First of all, to create momentum for The Great Reset, we need to capture the imagination and will of humanity. We will only change if we really want to change.
Secondly, the global economic recovery must set us on a new trajectory of sustainable employment, of livelihoods and economic growth. To achieve scale we must not be afraid to reorientate our long standing incentive structures, which have been having such perverse effects on our planetary environment and on Nature herself, if we are to reap the benefits afforded by a more sustainable world.
Thirdly, we must redesign systems and pathways to advance Net Zero transitions globally. And in this regard, carbon-pricing can form a critical pathway to genuinely sustainable markets. This Reset moment is our opportunity to accelerate and align our efforts to create truly global momentum. Countries, industries and businesses, moving together, can create efficiencies and economies of scale that will allow us to leapfrog our collective progress and accelerate our transition.
Fourthly, we must reinvigorate science, technology and innovation. This crisis has shown the importance of investing in science, technology and innovation. We are on the verge of catalytic breakthroughs that will alter our view of what is possible – and profitable – within the framework of a sustainable future.
Fifthly, we must rebalance investment. Accelerating sustainable investment could offer significant economic growth and employment opportunities, including in green energy, the regeneration of Nature and landscapes, the circular bioeconomy, ecotourism and green public infrastructure.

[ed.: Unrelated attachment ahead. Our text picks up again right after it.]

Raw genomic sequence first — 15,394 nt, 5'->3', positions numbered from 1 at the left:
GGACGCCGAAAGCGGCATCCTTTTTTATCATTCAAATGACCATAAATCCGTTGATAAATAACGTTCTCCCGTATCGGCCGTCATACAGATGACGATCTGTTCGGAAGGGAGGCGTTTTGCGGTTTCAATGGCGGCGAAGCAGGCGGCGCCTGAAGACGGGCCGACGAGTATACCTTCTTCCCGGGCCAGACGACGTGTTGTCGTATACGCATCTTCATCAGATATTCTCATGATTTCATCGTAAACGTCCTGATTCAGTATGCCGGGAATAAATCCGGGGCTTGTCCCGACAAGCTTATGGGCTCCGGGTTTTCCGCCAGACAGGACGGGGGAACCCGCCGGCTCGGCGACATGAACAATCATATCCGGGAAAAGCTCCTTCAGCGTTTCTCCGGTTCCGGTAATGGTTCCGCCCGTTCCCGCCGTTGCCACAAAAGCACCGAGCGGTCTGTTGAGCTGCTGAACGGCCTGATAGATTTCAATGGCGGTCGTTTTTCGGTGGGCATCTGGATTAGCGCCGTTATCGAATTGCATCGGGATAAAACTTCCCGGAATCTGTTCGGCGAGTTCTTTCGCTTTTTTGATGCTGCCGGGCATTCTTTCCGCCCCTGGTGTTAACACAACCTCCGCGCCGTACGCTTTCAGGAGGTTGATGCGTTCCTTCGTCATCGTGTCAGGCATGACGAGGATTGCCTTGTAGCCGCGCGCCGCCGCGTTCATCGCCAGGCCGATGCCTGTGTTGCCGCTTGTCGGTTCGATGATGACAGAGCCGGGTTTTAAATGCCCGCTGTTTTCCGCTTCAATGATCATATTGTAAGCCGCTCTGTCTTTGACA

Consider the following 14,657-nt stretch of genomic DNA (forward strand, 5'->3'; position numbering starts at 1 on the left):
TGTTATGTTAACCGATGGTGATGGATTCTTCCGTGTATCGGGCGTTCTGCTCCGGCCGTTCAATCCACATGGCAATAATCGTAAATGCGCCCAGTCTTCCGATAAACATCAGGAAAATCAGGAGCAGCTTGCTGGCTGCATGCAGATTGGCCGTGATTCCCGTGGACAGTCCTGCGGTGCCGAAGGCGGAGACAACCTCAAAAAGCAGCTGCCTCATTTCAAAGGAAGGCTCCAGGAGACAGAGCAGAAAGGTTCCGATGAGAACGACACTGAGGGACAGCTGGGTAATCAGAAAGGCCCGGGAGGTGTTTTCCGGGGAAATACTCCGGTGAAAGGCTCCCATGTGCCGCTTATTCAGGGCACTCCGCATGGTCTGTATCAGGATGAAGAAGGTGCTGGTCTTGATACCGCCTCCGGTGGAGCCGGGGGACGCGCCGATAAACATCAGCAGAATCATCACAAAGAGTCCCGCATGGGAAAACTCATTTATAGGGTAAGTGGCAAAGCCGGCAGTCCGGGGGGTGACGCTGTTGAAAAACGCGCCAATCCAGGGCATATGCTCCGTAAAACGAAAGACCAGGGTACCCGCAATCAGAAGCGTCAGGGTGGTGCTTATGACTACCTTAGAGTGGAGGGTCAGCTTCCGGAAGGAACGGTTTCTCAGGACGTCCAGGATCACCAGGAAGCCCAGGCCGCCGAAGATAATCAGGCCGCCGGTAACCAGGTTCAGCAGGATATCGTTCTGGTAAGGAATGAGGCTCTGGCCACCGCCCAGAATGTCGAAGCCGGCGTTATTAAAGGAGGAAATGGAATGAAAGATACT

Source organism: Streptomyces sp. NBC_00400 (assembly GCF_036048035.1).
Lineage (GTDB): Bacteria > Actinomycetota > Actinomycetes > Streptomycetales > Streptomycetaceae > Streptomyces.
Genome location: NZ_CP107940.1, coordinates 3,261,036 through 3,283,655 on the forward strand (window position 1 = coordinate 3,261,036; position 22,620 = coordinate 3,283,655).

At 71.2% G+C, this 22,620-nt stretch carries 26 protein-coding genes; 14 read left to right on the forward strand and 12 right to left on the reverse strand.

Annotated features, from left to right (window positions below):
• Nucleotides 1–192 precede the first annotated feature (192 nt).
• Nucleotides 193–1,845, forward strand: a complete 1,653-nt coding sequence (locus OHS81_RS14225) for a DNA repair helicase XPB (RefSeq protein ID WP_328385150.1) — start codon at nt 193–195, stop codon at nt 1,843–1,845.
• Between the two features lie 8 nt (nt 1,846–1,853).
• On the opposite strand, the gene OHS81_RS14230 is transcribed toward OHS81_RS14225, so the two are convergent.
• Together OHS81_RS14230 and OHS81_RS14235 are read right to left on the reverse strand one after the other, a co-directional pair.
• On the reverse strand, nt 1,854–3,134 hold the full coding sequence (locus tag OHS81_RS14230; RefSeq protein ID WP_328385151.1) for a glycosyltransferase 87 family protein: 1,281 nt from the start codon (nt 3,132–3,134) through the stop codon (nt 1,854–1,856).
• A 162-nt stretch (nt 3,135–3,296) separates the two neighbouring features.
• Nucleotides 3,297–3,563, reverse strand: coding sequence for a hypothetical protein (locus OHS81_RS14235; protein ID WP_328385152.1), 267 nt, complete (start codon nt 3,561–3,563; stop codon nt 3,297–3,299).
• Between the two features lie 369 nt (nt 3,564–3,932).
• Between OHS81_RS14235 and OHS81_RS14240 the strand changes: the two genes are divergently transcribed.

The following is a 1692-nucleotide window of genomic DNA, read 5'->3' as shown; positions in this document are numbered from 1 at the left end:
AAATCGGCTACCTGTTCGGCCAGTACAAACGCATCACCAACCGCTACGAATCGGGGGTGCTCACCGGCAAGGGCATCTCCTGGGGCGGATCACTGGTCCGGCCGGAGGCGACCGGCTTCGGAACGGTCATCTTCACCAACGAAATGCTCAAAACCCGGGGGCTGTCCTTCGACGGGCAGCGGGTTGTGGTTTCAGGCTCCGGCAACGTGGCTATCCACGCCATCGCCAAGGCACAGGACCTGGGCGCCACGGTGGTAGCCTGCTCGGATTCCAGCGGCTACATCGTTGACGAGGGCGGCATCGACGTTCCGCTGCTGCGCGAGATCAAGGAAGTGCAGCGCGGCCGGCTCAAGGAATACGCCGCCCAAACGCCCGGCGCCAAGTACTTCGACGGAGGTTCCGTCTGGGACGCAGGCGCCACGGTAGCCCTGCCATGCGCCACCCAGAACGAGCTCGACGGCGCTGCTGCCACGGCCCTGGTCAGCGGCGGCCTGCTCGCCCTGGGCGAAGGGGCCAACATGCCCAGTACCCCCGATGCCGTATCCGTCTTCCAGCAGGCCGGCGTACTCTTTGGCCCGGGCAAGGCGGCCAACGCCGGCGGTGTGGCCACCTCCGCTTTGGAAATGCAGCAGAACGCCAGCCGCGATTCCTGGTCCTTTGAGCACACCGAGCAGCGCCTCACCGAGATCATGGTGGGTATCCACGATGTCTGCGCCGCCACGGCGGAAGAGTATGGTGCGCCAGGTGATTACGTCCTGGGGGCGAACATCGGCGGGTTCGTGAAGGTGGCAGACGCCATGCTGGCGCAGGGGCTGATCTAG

It is time, therefore, to align sustainable solutions with funding in a way that can transform the market place. This would be the most dramatic act of responsible leadership ever seen by the global private sector and would at once provide a catalytic incentive for the public sector to follow.
We have a golden opportunity to seize something good from this crisis: its unprecedented shockwaves may well make people more receptive to big visions of change; global crises like pandemics and climate change know no borders and highlight just how interdependent we are as one people sharing one planet.
Over the past month or so, despite the ongoing crisis, I have been encouraged to see the growing calls for a Green Recovery. We need only look to the United Nations Secretary General, to the I.M.F., the E.U., the Petersberg Climate Dialogue, the Canadian Government, the COP26 Universities Network, and businesses around the world to see this.
As we move from rescue to recovery, therefore, we have a unique, but rapidly shrinking window of opportunity to learn lessons and reset ourselves on a more sustainable path. It is an opportunity we have never had before and may never have again. We must use all the levers we have at our disposal, knowing that each and every one of us has a vital role to play.
Everything I have tried to do, and urge, over the past fifty years has been done with our children and grandchildren in mind. So, I can only encourage us all to think big and act now.